Pastor Marilyn Wood's message: “Mary Magdalene was healed from the seven demons that she had. Because she was forgiven by Jesus, she knelt at Jesus feet and poured perfume on them. She was devoted to Jesus and followed Him. She went to the tomb with myrrh. She didn't see Jesus in the tomb. She turned and saw Jesus, but didn't recognize Him at first. When He said her name, she recognized Him. She said, ‘Rabboni’ (teacher). He is everyone's teacher. He died because He cared for us. No matter what we do or how we have lived, there is forgiveness at the cross for each and every one of us.”   

Benediction: “What better way to go out into the world than to say ‘Christ Arose. Amen!’” 

Penn Yan Bible Church

The Penn Yan Bible Church will be hosting a conference on marriage entitled, “Lasting Love: Navigating the Seasons of Marriage” on April 23 and 24. The seminar will begin with a “Date Nite” Dinner on Friday evening at 6:30 and continue with three sessions on Saturday. The Saturday sessions begin with a light breakfast at 10 a.m. and continue till 5 p.m. A lunch will be provided.

The seminar is designed for all married couples and those couples considering marriage. Pastor Leo Galletta stated that, “the primary purpose for the conference is to help couples in all stages of their marriage, from the newlywed to the empty nesters and those retired. Each stage has its unique challenges. It will be an enjoyable time of relationship ‘refreshment’ with helpful insight and instruction for dealing with the common issues couples face.”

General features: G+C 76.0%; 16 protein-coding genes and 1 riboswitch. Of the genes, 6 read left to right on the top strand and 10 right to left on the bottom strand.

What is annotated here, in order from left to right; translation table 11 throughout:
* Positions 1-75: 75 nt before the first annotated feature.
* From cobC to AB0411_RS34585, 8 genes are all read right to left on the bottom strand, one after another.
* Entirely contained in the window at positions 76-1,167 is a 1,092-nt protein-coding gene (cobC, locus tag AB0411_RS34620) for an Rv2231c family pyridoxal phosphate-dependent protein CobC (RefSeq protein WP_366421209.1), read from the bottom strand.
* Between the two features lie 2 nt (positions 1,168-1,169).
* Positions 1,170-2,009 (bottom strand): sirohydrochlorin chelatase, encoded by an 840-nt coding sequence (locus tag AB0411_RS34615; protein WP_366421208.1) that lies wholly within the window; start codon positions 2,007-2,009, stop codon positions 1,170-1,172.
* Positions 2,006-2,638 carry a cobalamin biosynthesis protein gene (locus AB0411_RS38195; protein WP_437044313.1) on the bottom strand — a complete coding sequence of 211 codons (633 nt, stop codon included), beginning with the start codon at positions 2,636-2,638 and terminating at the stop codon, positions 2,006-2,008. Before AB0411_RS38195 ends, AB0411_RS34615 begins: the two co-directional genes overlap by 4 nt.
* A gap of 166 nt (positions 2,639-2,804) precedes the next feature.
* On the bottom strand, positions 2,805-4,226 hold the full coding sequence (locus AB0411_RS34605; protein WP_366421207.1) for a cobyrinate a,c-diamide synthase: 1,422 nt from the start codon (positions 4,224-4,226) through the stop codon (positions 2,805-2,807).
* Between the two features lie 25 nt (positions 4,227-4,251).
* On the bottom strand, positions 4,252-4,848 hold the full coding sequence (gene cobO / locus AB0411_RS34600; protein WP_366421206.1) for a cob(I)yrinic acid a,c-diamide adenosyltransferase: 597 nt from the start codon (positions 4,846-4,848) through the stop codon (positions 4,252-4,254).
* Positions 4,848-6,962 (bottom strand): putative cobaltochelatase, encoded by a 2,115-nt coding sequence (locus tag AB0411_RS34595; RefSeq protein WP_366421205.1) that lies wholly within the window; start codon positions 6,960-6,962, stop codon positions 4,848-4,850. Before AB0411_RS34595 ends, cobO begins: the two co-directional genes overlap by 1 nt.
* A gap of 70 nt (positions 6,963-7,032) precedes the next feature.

The sessions will be led by Pastor John Baker of the Gwinnett Community Church of Lawrenceville, Georgia whose ministry experience extends over 40 years. He will be assisted by his wife Tracy. The Bakers have been married 44 years. Financial Advisor Susan Priem will lead a session on finances.

The seminar is open to the public. A $20 donation for each couple is requested but not required. Seating is limited. Advance registration is required and can be done by phone 315-536-4523, by e-mail or on the church web site at: Some nursery service will be available.

The marriage sessions at the Penn Yan Bible Church will be led by Pastor John Baker of the Gwinnett Community Church of Lawrenceville, Georgia whose ministry experience extends over 40 years. He will be assisted by his wife Tracy. The Bakers have been married 44 years.